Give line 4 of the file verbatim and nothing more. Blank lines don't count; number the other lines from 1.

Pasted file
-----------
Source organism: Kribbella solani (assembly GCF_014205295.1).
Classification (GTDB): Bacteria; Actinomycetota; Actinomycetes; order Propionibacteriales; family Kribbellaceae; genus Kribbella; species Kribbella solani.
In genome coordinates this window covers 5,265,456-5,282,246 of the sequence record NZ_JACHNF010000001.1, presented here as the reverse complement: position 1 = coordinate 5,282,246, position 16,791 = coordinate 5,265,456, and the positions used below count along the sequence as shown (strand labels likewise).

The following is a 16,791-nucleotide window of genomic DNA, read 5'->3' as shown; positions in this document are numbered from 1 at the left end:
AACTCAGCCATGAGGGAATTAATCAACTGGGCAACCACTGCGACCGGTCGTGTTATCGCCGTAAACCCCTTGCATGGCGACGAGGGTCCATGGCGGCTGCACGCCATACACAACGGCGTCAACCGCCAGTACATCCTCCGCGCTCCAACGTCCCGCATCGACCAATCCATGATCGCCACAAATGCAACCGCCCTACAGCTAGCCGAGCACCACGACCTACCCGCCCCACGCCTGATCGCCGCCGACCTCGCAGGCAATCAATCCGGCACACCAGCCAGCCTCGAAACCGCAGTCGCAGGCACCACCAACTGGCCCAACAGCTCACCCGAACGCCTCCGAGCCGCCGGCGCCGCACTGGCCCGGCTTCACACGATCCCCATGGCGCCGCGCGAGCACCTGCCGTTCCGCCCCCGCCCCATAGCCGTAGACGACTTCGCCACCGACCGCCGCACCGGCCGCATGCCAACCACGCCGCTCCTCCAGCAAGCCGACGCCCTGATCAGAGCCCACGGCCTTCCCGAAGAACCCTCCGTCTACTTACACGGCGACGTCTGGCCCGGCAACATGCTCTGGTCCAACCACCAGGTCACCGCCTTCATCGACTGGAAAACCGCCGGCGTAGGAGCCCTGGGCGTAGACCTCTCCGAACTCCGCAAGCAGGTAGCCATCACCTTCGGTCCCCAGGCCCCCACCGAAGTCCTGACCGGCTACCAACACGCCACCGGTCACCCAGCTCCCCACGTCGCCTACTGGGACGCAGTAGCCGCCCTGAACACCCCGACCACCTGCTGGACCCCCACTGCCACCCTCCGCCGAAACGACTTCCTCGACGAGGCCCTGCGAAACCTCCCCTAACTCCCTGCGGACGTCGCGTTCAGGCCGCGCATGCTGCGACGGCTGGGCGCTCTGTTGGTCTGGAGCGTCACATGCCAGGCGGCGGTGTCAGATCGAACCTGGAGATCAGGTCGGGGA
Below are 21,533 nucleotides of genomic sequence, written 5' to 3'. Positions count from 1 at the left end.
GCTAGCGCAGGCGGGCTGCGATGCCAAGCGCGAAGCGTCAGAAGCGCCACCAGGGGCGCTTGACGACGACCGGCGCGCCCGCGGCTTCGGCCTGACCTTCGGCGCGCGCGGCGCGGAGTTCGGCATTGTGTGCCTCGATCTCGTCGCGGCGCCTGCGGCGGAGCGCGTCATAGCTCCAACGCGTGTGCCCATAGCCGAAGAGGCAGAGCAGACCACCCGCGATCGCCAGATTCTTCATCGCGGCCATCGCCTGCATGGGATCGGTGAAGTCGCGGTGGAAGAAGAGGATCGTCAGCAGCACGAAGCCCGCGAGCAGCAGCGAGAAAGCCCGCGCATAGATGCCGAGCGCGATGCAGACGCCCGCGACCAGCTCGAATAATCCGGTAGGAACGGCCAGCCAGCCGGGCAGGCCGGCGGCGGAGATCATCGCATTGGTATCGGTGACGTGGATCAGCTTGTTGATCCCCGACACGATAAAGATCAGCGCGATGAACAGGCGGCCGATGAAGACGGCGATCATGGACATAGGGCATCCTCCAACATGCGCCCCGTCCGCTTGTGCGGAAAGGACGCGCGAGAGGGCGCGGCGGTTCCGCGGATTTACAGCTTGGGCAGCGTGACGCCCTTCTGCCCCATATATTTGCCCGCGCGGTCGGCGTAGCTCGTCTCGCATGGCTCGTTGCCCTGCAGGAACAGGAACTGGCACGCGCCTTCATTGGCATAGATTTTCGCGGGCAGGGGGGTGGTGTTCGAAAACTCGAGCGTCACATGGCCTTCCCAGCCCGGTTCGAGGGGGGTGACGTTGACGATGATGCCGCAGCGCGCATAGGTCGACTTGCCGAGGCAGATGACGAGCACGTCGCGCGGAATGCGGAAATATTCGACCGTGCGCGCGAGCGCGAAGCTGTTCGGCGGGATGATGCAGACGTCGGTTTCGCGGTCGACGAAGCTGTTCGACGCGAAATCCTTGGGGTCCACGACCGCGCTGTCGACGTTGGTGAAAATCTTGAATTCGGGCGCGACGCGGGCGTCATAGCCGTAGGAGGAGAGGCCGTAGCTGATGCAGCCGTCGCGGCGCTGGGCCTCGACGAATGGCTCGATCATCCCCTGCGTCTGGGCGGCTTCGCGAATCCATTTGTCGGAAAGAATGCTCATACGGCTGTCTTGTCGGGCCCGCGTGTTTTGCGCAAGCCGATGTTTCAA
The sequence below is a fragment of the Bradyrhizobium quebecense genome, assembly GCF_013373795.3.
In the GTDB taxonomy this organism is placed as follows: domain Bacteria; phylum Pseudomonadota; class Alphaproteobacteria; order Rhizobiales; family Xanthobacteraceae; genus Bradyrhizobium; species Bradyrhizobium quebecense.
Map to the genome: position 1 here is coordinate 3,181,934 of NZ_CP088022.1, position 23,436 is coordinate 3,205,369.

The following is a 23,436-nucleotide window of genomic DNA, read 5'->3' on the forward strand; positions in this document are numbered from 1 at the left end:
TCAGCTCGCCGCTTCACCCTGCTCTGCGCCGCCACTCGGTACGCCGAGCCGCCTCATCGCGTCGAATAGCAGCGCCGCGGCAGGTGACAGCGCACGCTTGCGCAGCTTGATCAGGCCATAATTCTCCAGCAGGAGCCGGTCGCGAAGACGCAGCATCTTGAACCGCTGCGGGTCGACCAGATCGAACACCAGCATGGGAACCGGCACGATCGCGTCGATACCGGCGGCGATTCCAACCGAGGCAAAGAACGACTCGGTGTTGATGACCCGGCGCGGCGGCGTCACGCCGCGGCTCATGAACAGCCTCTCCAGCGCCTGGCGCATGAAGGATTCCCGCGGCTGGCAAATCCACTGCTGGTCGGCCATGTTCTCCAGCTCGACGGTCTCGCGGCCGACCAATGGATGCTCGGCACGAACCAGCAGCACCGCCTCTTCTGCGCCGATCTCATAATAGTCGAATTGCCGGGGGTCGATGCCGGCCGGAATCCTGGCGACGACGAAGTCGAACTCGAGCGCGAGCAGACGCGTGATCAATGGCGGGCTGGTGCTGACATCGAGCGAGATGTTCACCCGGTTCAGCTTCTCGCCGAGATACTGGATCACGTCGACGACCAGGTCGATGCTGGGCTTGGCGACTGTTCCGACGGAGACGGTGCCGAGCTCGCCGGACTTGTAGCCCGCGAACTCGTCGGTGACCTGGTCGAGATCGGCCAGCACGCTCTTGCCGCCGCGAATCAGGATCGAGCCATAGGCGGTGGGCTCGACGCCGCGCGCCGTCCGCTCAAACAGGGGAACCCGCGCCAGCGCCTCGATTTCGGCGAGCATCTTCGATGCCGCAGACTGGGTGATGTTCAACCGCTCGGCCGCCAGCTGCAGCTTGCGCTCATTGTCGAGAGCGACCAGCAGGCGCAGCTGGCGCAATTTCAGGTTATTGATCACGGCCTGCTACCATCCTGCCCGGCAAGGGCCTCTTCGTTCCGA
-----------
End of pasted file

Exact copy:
The following is a 16,791-nucleotide window of genomic DNA, read 5'->3' as shown; positions in this document are numbered from 1 at the left end: